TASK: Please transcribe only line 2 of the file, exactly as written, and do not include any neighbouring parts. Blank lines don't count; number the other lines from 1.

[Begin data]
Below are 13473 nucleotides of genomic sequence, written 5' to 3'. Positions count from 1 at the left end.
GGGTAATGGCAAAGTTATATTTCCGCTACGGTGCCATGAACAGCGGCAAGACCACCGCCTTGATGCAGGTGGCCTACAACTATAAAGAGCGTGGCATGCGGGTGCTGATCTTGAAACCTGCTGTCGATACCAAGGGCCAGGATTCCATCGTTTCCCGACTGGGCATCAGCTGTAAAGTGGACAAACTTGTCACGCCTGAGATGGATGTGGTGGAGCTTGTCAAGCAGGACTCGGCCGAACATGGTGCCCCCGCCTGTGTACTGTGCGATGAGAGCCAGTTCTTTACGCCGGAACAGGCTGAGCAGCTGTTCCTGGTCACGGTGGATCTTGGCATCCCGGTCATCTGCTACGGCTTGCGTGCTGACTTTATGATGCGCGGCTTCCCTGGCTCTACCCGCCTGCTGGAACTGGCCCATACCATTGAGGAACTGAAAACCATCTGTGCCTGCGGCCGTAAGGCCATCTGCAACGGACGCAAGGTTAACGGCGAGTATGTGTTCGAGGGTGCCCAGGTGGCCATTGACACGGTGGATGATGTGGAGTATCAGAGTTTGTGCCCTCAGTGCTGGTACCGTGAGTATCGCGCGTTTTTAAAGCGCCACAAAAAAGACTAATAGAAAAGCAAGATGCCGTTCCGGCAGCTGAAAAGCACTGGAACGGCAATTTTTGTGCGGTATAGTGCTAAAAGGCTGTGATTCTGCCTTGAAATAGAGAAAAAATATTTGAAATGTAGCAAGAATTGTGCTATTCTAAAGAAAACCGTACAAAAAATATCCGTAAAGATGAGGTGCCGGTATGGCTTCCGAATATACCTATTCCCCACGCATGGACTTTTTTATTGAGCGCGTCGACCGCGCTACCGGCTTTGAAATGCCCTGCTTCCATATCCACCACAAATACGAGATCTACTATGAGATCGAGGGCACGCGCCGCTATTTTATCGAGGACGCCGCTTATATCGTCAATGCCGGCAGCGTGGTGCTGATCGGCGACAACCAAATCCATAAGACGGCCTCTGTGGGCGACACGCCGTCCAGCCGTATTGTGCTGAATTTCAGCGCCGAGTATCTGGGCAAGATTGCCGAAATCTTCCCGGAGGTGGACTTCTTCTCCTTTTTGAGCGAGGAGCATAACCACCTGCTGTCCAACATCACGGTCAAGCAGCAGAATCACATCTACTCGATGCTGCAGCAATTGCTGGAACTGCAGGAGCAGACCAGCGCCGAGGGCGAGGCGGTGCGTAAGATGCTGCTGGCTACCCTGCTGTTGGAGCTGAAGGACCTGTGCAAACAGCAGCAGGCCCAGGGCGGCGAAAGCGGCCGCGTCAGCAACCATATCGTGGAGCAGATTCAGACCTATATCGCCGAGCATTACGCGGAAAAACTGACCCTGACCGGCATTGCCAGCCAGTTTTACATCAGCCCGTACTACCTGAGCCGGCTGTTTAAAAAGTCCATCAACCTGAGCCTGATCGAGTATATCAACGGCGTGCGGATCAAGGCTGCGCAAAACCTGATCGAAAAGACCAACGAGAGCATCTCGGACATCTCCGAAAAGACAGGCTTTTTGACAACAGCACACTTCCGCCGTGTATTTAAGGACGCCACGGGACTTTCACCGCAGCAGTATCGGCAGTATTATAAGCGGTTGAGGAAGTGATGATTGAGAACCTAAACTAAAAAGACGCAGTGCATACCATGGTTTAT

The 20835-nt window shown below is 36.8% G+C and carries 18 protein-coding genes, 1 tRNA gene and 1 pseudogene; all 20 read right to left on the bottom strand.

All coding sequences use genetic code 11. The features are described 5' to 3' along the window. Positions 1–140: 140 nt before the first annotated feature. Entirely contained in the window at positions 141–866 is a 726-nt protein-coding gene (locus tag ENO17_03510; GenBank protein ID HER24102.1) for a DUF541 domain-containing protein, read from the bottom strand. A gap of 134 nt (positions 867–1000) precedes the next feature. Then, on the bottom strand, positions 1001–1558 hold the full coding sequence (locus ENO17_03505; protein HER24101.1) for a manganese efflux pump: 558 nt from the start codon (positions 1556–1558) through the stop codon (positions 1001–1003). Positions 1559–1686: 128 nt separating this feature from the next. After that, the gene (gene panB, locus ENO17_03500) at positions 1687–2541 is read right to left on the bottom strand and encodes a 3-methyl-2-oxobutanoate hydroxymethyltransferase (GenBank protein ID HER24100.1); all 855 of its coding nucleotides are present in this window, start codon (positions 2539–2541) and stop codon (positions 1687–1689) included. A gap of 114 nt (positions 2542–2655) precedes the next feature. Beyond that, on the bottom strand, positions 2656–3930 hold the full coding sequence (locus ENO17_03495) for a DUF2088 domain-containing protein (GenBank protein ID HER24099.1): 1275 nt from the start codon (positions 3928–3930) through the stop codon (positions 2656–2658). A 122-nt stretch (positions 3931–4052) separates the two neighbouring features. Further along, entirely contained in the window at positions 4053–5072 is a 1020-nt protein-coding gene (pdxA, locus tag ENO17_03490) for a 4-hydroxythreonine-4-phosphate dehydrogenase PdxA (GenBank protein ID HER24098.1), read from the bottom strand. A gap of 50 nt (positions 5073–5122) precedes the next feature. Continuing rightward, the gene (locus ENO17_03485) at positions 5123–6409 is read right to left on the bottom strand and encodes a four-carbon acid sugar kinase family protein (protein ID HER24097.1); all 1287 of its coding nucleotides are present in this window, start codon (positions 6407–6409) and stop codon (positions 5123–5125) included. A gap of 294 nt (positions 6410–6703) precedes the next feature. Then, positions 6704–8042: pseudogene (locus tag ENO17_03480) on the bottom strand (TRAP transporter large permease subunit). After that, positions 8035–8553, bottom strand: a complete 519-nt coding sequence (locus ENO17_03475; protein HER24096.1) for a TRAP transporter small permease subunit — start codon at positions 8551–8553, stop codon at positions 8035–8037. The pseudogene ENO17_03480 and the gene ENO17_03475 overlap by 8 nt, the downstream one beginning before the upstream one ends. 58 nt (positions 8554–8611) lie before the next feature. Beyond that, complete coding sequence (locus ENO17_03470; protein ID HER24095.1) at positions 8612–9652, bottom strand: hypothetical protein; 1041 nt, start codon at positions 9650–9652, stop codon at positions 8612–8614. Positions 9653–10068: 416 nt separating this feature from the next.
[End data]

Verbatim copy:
GGGTAATGGCAAAGTTATATTTCCGCTACGGTGCCATGAACAGCGGCAAGACCACCGCCTTGATGCAGGTGGCCTACAACTATAAAGAGCGTGGCATGCGGGTGCTGATCTTGAAACCTGCTGTCGATACCAAGGGCCAGGATTCCATCGTTTCCCGACTGGGCATCAGCTGTAAAGTGGACAAACTTGTCACGCCTGAGATGGATGTGGTGGAGCTTGTCAAGCAGGACTCGGCCGAACATGGTGCCCCCGCCTGTGTACTGTGCGATGAGAGCCAGTTCTTTACGCCGGAACAGGCTGAGCAGCTGTTCCTGGTCACGGTGGATCTTGGCATCCCGGTCATCTGCTACGGCTTGCGTGCTGACTTTATGATGCGCGGCTTCCCTGGCTCTACCCGCCTGCTGGAACTGGCCCATACCATTGAGGAACTGAAAACCATCTGTGCCTGCGGCCGTAAGGCCATCTGCAACGGACGCAAGGTTAACGGCGAGTATGTGTTCGAGGGTGCCCAGGTGGCCATTGACACGGTGGATGATGTGGAGTATCAGAGTTTGTGCCCTCAGTGCTGGTACCGTGAGTATCGCGCGTTTTTAAAGCGCCACAAAAAAGACTAATAGAAAAGCAAGATGCCGTTCCGGCAGCTGAAAAGCACTGGAACGGCAATTTTTGTGCGGTATAGTGCTAAAAGGCTGTGATTCTGCCTTGAAATAGAGAAAAAATATTTGAAATGTAGCAAGAATTGTGCTATTCTAAAGAAAACCGTACAAAAAATATCCGTAAAGATGAGGTGCCGGTATGGCTTCCGAATATACCTATTCCCCACGCATGGACTTTTTTATTGAGCGCGTCGACCGCGCTACCGGCTTTGAAATGCCCTGCTTCCATATCCACCACAAATACGAGATCTACTATGAGATCGAGGGCACGCGCCGCTATTTTATCGAGGACGCCGCTTATATCGTCAATGCCGGCAGCGTGGTGCTGATCGGCGACAACCAAATCCATAAGACGGCCTCTGTGGGCGACACGCCGTCCAGCCGTATTGTGCTGAATTTCAGCGCCGAGTATCTGGGCAAGATTGCCGAAATCTTCCCGGAGGTGGACTTCTTCTCCTTTTTGAGCGAGGAGCATAACCACCTGCTGTCCAACATCACGGTCAAGCAGCAGAATCACATCTACTCGATGCTGCAGCAATTGCTGGAACTGCAGGAGCAGACCAGCGCCGAGGGCGAGGCGGTGCGTAAGATGCTGCTGGCTACCCTGCTGTTGGAGCTGAAGGACCTGTGCAAACAGCAGCAGGCCCAGGGCGGCGAAAGCGGCCGCGTCAGCAACCATATCGTGGAGCAGATTCAGACCTATATCGCCGAGCATTACGCGGAAAAACTGACCCTGACCGGCATTGCCAGCCAGTTTTACATCAGCCCGTACTACCTGAGCCGGCTGTTTAAAAAGTCCATCAACCTGAGCCTGATCGAGTATATCAACGGCGTGCGGATCAAGGCTGCGCAAAACCTGATCGAAAAGACCAACGAGAGCATCTCGGACATCTCCGAAAAGACAGGCTTTTTGACAACAGCACACTTCCGCCGTGTATTTAAGGACGCCACGGGACTTTCACCGCAGCAGTATCGGCAGTATTATAAGCGGTTGAGGAAGTGATGATTGAGAACCTAAACTAAAAAGACGCAGTGCATACCATGGTTTAT